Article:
The Malaysian opposition’s worst nightmare since the end of the Mahathir era has come — in the form of Mahathir himself.
In the ongoing political drama that has played out over the last decade, more so since the opposition’s impressive gains in last year’s general elections, the government imposed a three-month ban on one of the country’s most widely circulated newspaper, Harakah, the bilingual voice of the Islamic Party (PAS), which now controls two of the five states the opposition alliance captured last year. The home ministry, which oversees licensing of local periodicals, also imposed a ban on Suara Keadilan, newspaper of the People’s Justice Party (PKR) led by former deputy prime minister turned opposition leader, Anwar Ibrahim.
The suspension comes at a critical time for the opposition working in an environment where the mainstream media, especially radio and television, are either inaccessible or hostile, and where newspapers and magazines are the only way to reach the majority rural masses. Three by-elections are set to take place in early April; their outcome will confirm whether the resignation of Abdullah Badawi, who was blamed for the ruling coalition’s dismal performance last year and was pressured to make way for his deputy Najib Razak, has improved the government’s standing. As such, the by-elections will also be an endorsement — or rejection — of the controversial Najib.
While Abdullah’s departure may mean little for the country or the opposition, Najib’s entry has long been feared as a resurrection of sorts of the Mahathir era, as the former prime minister has been the noisiest among a small group of past UMNO leaders calling for Abdullah’s removal from office to make way for Najib. The gains made by the opposition piled up even more pressure on Abdul-lah, whose era saw the release of Anwar from prison, culminating in a stronger opposition coalition made up of PAS, PKR and the Chinese-based Democratic Action Party. Not surprising that the person who was most worked up by all these developments was Mahathir, his legacies set to be overturned by the political tsunami. His anger reached its peak when he quit as member of UMNO, and for a time decided to lie low, though not used to the absence of media around him, who once made him a demigod, this phase did not last long. Nowadays Mahathir’s diary seems to be filled up again, speaking to the media, UMNO supporters and attending public events organized by party veterans.
Thus the view that opposition’s gains last year, far from heralding a new dawn in the country’s politics, may have invited even darker days ahead for Malaysia, is gaining ground.
Najib, son of the country’s second Prime Minister Abdul Razak Hussein, has been tainted by personal and political scandals even during his early days in the UMNO leadership. But the latest involving the murder of a Mongolian woman in late 2006 has been the most serious allegation ever to have leveled against any Malaysian politician. Yet, the 54-year old former defenceminister has so far decided not to sue those who defamed him, even if the Malaysian courts have a unique reputation for ‘efficiency’.
The scandal has all the sleaze of a Hollywood spy drama, the only difference being that billions of dollars of Malaysian taxpayers’ money funded this true-life version. It revolves around a Mongolian woman, Altantuya Sharibu, who was murdered and then her body was blown up in a jungle clearing area. AbdulRazak Baginda, an aide to Najib Razak, was acquitted of the charge last November. Two others, members of an elite Malaysian police unit, are still waiting for what many believe is their impending acquittal despite damning evidence of their involvement and their links to Najib.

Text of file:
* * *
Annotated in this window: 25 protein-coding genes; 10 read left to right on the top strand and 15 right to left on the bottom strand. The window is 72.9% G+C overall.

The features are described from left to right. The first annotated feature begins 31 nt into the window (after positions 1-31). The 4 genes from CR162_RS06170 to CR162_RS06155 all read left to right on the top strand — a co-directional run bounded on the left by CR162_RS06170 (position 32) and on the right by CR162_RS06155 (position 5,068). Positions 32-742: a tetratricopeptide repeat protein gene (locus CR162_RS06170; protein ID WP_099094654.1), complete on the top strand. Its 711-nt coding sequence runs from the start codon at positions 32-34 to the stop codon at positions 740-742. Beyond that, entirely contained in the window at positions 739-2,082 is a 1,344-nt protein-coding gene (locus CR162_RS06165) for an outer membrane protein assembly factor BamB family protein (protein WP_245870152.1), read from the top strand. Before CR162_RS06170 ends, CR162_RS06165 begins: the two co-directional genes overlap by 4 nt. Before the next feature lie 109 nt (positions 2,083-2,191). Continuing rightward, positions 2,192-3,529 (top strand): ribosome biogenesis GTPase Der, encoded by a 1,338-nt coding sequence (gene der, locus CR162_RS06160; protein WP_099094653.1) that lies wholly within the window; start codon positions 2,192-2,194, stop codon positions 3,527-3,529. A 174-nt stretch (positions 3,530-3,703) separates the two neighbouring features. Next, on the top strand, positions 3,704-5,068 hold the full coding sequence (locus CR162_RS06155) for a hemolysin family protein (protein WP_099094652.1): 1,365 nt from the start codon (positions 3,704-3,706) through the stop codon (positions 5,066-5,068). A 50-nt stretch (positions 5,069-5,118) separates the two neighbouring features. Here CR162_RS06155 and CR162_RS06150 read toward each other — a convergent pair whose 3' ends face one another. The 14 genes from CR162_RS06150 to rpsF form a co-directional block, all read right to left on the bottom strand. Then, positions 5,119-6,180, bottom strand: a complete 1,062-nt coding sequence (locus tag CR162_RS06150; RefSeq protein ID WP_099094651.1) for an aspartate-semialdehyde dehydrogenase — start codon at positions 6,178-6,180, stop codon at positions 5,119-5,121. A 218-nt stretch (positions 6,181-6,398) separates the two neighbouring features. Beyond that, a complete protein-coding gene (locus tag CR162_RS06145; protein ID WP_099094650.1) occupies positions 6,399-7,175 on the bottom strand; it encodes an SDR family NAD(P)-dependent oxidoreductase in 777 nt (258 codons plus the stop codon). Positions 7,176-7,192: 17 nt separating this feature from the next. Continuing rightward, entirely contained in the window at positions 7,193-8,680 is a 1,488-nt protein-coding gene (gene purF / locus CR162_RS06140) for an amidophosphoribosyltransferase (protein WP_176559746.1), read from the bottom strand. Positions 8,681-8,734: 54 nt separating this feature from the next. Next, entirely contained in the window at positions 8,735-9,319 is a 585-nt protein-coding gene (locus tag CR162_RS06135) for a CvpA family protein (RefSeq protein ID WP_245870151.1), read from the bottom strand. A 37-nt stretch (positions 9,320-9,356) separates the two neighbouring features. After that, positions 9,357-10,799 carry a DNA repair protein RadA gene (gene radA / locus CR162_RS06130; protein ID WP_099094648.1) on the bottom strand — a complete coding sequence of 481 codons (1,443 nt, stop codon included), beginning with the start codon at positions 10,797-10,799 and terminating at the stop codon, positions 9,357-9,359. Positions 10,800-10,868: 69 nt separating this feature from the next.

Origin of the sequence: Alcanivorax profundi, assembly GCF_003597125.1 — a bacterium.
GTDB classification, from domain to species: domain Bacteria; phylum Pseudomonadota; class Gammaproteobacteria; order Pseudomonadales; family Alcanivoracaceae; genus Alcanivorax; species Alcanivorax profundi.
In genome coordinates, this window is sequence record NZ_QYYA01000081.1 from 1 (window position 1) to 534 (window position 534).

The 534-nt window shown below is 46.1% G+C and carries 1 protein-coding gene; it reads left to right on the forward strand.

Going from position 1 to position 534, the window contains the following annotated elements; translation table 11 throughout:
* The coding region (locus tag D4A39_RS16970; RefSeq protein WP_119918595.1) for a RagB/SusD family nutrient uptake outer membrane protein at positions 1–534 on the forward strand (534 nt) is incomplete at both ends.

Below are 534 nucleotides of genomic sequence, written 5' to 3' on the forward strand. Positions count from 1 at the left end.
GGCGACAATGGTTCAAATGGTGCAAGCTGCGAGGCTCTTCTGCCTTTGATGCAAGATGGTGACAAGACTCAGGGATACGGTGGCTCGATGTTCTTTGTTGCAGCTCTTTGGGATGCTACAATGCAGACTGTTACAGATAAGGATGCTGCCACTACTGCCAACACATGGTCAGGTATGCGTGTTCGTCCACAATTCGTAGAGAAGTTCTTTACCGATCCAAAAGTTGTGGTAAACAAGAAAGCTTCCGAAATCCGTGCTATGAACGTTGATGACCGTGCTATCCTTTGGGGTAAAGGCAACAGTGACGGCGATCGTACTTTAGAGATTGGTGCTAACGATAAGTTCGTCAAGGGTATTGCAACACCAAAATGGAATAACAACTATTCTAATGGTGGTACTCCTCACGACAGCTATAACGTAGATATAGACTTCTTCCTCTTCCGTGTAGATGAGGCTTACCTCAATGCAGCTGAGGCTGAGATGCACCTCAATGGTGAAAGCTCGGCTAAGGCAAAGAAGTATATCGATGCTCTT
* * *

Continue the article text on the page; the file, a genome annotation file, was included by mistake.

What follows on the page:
Details of this involvement were exposed by the French daily Libération last month, which also gives a glimpse of the shadowy world of arms sales to developing countries like Malaysia. French-Spanish warship manufacturer Armaris, a firm now merged with DCNS, had sold three submarines worth billions of dollars toMalaysia in 2002. But suspicion was raised when Armaris paid 114 million euros to a Malaysian “project services provider”, said to be a company owned byBaginda. Learning this, the Mongolian woman travelled to Kuala Lumpur to claim her share of US$500,000. She was silenced in the most brutal manner, barely hours after she was bundled into a police car in front of Baginda’s house. The connection was so clear the police had no choice but to arrest him too. In an affidavit he filed after his arrest, Baginda revealed that he had been assured by Najib through a text message, hours before his arrest that the deputy prime minister would have a word with the police chief and “the problem will be solved. Be cool.”
With the same Najib now at the threshold of power, things are not likely to get any cooler. As Crescent goes to press, the UMNO general assembly is meeting to endorse him as the next president, his being the only nomination for the position. By convention, the UMNO president becomes the prime minister. A few days after, the ruling coalition will have to go through three by-elections in separate states, the most prominent of which is in the state of Perak, where the opposition state government recently collapsed, thanks to defections orchestrated byNajib and endorsed by the state sultan. The action sparked rare and violent protests against the palace for agreeing to the coup, bringing up age-old questions of whether Malaysia’s ceremonial monarchs are really worth the keep.
The weeks ahead will tell whether Najib can keep his cool as things heat up.